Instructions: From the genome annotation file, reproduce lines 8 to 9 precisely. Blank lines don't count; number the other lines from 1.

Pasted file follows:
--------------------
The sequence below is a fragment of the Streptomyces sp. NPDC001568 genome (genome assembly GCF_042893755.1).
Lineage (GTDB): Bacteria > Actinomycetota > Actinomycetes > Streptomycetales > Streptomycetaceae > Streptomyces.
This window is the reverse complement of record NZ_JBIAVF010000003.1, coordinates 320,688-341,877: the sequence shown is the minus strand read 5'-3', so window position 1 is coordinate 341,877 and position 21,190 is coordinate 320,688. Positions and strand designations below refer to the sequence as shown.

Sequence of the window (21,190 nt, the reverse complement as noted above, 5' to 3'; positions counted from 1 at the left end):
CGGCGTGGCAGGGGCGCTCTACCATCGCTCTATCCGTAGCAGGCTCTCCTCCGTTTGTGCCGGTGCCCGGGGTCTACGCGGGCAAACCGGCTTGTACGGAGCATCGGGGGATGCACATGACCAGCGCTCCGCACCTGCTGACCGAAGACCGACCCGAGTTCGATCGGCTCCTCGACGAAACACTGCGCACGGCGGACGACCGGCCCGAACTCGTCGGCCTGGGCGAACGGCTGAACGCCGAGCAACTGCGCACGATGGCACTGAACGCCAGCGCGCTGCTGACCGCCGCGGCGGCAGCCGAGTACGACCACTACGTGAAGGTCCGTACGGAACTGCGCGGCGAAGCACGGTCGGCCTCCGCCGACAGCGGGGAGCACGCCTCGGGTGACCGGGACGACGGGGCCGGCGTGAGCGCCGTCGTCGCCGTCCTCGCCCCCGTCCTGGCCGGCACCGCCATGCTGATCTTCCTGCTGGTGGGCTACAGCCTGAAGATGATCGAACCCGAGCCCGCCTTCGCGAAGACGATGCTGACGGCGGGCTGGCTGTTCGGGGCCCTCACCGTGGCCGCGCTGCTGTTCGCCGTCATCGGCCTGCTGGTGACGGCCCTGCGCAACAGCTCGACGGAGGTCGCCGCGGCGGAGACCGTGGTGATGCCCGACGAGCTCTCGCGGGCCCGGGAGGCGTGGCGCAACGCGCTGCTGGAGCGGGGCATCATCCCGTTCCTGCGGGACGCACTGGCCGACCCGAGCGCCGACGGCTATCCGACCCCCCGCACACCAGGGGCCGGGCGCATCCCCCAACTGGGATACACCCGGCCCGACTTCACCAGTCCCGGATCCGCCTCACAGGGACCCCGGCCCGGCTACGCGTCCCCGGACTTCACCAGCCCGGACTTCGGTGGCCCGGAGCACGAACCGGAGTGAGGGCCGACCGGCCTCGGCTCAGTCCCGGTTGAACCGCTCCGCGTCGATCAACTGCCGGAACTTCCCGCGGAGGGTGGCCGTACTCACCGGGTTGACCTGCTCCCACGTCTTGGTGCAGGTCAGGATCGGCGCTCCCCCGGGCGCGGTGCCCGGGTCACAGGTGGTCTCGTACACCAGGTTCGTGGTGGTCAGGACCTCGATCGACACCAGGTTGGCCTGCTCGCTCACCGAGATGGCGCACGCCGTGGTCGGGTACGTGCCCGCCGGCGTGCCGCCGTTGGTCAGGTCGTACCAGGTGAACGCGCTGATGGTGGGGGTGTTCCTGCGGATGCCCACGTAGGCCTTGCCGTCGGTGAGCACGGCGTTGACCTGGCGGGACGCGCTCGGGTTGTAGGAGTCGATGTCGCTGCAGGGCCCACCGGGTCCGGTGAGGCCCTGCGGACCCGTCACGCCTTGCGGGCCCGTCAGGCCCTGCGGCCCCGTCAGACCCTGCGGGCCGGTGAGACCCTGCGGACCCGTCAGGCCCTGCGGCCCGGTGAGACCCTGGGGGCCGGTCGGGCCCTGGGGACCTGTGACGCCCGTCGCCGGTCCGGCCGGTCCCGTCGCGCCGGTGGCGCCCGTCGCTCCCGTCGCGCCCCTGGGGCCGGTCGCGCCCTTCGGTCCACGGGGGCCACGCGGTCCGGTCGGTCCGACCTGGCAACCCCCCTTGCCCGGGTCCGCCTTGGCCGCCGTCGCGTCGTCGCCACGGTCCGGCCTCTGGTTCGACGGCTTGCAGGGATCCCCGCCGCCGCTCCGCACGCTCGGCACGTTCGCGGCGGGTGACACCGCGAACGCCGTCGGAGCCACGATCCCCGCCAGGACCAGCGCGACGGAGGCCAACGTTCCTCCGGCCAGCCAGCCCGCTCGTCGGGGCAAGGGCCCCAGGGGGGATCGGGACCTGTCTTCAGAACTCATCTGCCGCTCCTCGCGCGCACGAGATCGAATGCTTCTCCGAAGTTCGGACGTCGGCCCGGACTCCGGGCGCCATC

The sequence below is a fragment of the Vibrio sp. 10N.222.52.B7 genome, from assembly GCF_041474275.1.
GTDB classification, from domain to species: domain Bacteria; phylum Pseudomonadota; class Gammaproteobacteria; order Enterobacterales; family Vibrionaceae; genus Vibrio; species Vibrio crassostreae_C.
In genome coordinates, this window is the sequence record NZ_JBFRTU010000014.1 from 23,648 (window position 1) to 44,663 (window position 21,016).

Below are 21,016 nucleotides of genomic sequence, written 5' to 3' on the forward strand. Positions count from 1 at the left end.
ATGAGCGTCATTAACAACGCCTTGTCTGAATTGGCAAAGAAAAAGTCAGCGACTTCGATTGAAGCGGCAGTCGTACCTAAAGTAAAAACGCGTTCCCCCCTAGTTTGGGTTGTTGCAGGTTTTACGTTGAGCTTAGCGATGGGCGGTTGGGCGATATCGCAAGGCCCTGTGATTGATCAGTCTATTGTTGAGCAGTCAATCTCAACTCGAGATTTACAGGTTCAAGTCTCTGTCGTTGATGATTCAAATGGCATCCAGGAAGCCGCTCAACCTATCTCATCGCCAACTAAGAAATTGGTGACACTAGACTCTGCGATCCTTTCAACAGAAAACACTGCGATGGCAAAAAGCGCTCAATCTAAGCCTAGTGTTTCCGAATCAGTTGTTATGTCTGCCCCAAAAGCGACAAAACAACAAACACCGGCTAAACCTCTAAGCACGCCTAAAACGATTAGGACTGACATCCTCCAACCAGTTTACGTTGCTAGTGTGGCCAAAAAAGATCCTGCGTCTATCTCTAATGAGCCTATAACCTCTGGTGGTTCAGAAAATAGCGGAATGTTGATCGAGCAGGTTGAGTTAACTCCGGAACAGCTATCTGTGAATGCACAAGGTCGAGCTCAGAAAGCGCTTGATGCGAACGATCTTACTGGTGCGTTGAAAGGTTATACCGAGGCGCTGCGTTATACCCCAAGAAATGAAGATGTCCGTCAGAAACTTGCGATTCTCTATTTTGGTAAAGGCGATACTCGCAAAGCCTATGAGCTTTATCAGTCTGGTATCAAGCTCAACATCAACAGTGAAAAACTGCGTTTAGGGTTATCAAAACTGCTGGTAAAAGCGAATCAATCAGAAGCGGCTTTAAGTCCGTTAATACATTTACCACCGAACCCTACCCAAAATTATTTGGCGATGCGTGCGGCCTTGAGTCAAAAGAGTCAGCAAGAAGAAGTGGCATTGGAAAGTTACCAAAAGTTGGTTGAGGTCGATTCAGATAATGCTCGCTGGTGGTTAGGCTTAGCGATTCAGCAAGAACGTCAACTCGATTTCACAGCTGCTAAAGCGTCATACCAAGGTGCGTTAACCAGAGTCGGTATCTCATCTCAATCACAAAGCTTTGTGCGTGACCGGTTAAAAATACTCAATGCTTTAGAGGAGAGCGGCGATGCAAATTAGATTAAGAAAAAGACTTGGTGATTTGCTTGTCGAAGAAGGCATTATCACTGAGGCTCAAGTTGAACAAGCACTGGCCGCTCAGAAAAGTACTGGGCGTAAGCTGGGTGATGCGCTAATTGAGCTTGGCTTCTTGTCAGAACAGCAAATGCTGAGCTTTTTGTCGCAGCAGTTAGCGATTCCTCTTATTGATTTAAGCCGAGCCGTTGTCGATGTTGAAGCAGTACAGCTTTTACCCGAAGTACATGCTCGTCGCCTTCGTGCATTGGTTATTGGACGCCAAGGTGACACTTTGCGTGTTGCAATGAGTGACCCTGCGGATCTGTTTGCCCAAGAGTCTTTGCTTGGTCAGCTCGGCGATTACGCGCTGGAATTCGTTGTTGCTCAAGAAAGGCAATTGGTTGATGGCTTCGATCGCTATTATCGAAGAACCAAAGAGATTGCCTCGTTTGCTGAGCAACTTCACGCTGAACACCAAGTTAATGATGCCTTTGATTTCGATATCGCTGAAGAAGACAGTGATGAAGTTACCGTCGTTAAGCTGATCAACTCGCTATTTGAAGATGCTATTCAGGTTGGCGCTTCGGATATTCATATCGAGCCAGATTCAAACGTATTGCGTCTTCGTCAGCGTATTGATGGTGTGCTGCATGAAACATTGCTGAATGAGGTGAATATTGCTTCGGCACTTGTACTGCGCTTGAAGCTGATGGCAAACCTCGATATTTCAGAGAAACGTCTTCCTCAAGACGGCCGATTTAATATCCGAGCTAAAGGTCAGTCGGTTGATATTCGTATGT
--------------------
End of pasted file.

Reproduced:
In genome coordinates, this window is the sequence record NZ_JBFRTU010000014.1 from 23,648 (window position 1) to 44,663 (window position 21,016).

Below are 21,016 nucleotides of genomic sequence, written 5' to 3' on the forward strand. Positions count from 1 at the left end.